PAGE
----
This year’s extraordinarily wet spring may have put a crimp in the plans for your garden, but the repeated soaking rains and slow progression of warming temperatures have provided that perfect world about which frogs usually can only dream.
While deep, dark ruts still mark the depths to which the tractor labored against mud and tall grass in the first mowing of spring, the amphibians in my yard couldn’t be happier. This year, those dual-lived dwellers of puddles, pools and ponds can casually complete their life changes without the race against water drying out, as happens so many other times.
Even before dusk, as the days of spring warm and the air thickens and becomes sweet with honeysuckle and black locust, a frog calls from a nearby tree. Before nightfall, he will climb down from his lichen-covered post nearby, make his way across the few feet of lawn and scale the cool, white side of the swimming pool. In the darkness, others will join him until 15-20 perch at the surface, poised in just several inches of clear water. Their raspy calls fill the damp night air.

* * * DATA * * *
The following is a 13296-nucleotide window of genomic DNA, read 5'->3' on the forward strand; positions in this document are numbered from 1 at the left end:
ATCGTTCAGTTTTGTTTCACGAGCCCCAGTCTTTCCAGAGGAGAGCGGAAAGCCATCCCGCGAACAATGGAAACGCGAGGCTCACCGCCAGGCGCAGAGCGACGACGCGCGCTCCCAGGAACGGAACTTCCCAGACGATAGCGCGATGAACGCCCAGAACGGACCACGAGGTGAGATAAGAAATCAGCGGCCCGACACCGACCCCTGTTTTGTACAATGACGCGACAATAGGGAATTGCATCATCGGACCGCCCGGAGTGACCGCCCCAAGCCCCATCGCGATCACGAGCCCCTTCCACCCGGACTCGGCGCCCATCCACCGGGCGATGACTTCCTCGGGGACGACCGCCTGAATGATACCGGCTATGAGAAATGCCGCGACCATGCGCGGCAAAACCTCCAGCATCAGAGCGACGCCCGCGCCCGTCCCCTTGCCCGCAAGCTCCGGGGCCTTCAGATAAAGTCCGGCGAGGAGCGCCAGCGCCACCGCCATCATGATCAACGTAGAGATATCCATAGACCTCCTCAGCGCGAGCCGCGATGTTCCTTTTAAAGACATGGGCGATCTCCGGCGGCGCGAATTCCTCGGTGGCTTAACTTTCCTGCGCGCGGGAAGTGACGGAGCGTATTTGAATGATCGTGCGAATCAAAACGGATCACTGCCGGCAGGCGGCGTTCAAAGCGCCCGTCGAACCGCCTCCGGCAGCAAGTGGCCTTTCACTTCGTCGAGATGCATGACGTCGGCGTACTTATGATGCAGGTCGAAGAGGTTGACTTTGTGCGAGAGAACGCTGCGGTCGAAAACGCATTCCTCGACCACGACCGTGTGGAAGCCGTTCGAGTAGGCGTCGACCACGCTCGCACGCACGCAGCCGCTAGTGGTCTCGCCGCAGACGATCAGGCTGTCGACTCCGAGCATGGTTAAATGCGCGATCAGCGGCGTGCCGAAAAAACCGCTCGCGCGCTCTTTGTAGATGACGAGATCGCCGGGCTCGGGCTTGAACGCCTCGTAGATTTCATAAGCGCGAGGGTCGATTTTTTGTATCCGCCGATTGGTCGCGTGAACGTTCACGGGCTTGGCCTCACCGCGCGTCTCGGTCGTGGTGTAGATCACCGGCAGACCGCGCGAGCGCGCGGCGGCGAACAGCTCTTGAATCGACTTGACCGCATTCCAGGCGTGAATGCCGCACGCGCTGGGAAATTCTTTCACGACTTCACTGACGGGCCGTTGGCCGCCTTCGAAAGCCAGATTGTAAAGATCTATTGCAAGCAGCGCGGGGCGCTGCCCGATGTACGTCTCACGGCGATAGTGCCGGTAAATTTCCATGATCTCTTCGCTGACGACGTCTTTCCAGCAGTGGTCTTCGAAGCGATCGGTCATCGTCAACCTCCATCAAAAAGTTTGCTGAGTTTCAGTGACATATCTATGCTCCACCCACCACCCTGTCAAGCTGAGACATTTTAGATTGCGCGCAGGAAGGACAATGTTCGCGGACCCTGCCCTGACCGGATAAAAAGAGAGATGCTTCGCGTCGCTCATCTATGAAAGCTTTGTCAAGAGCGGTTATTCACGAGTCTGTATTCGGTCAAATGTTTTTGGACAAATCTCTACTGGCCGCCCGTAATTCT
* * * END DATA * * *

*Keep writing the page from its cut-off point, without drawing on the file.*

By morning, small gelatinous clusters of 10-40 cloudy, white eggs stand out easily against the dark pool liner. The frogs, clinging by their sticky toe pads to the branches all around, seem to have become invisible in their lichen-colored skins…until the day fades and the frogsong brings them out once more.
For a lover of nature and, especially, a watcher of the same, this arrangement couldn’t be any better. Just feet from my backdoor and without even squatting down, I can stand eye-to-eye with this cauldron of amphibian activity. Of course, if you’d like to take a swim, the people pool must wait for its upstairs tenants to move along. Slower springs have found us carrying tadpoles by the 5-gallon bucketful to new homes across the field. Little Pond always welcomes them readily, though it’s far easier on the human transports if the frogs vacate the premises under their own leg-power.
I measure the progression of spring,
as 2 legs become 4,
as plump, dark, tailed bodies slim to frog shape,
as hundreds climb from the water to cross the cool, white side of the pool.
Summer is near when tiny gems of jade and gold escape to the safety of green.
these tiny froglets are under 1/2 inch long!
Tree frogs, in comparison with other frogs, are rather slow-moving and often climb, rather than hop, moving effortlessly along tree branches, well camouflaged by a quickly-changeable skin color. Adults eat crickets, moths and flies.
Can you see the spider, a bold jumper, waiting to tackle a tiny froglet?